Tackling Gender Norms


Allison Cahill and Erin Truex (Boston Renegades) after winning WFA national championship against Minnesota Vixens in Canton, Ohio in 2021

Annelise Latham, Copy Editor

It’s common knowledge that football is a male-dominated sport, but the percentage of female American football players grows every season. 

As we acknowledge the shift in gender division in American football, the time for female football teams in high schools may be quickly approaching. As female students playing high school football becomes more and more common, the idea of female tackle football teams in high schools becomes more and more plausible. Additionally, since there is already a professional female tackle football league, the Women’s Football Alliance (WFA), this would not be unheard-of.

The WFA was created in 2009 and now consists of “60 teams and 2,100 players and has created opportunities for women to compete and learn the game at the highest level.” [wfaprofootball.com

In addition to the WFA, there are all-girls football teams in Ottawa and Cambridge at St. Mark’s High School and St. Benedict Secondary School, who played Canada’s first-ever all-girls tackle football game on May 18. 

While there is the option in most high schools for girls to partake in a Powder Puff game, in which female students play two-hand touch football, these games are simply a fun competition between grade levels within a single school with a sketchy history.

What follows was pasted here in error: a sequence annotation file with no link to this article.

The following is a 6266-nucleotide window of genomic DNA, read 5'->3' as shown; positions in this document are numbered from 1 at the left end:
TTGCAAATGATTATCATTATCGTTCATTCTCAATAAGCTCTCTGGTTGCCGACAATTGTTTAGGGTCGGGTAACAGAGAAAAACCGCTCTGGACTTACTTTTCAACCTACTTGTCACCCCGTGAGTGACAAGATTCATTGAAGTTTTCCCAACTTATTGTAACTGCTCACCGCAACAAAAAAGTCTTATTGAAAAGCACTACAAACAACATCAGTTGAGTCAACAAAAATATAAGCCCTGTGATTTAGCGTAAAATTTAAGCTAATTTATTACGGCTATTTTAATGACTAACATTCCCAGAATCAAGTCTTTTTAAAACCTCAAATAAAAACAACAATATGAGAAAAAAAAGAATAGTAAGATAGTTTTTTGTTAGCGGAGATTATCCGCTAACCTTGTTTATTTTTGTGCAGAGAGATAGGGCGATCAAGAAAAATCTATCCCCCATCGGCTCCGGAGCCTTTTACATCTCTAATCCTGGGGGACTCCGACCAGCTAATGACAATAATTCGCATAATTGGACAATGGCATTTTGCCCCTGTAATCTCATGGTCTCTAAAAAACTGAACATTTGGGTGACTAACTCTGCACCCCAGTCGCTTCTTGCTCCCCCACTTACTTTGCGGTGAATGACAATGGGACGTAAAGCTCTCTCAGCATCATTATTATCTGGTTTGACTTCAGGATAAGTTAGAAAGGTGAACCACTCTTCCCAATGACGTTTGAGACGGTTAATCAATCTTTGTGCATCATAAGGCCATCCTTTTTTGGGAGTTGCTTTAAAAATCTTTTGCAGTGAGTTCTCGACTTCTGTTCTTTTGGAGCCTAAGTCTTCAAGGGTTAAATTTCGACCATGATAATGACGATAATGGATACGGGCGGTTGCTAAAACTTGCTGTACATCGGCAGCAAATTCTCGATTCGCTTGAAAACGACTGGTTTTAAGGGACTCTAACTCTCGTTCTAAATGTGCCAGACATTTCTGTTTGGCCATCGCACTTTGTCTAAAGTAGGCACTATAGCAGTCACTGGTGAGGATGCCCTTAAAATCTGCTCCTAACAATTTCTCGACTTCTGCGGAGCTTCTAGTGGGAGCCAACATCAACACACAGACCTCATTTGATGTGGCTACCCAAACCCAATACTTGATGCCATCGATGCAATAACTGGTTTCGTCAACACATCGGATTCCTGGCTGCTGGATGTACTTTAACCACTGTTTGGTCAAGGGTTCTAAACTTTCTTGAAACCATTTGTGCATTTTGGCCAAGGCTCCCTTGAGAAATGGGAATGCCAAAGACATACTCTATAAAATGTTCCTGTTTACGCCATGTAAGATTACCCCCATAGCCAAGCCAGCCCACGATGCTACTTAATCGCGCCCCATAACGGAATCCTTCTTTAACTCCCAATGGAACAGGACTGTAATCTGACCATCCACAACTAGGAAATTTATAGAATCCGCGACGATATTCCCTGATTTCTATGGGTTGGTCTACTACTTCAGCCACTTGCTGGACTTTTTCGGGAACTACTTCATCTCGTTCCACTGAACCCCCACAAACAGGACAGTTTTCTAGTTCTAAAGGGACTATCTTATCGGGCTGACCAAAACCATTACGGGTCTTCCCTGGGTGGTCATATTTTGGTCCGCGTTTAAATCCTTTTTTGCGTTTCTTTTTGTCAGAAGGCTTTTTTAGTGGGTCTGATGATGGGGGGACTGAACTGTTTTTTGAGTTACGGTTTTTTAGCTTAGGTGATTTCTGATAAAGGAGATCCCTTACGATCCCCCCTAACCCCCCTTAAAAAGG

The concept of a Powder Puff game started in “the 1940s when women began filling in to play football games while men were gone fighting World War II. ” [buenaspeaks.org]

Powder Puff also highlights the idea that it’s been historically accepted that women aren’t as tough and can’t be as physical as men and that any attempt at it is frivolous. This is clear due to the fact that a substantial lack of effort is put into preparing girls for this game as opposed to the typical football team. While it is clearly true that regular tackle football in high schools is a bigger organization that is more recognized, allowing more than a handful of practices could be beneficial in many ways.

For one, it would allow girls to fully understand the rules and learn plays. It would also allow for a better quality of gameplay.

Unfortunately, as progressive and ideal as a female football team sounds, there could be a concern that people would take these teams seriously, as girls playing football is not the societal norm. 

Since football has always been male-dominated, an all-female football team may be both expensive and cause controversy, but the rewards may outweigh the risks. Having a girls’ football team would encourage the expansion of gender equality in sports and in careers in general. 

The Voyager reached out to H-F’s Athletic Department but did not receive a timely response.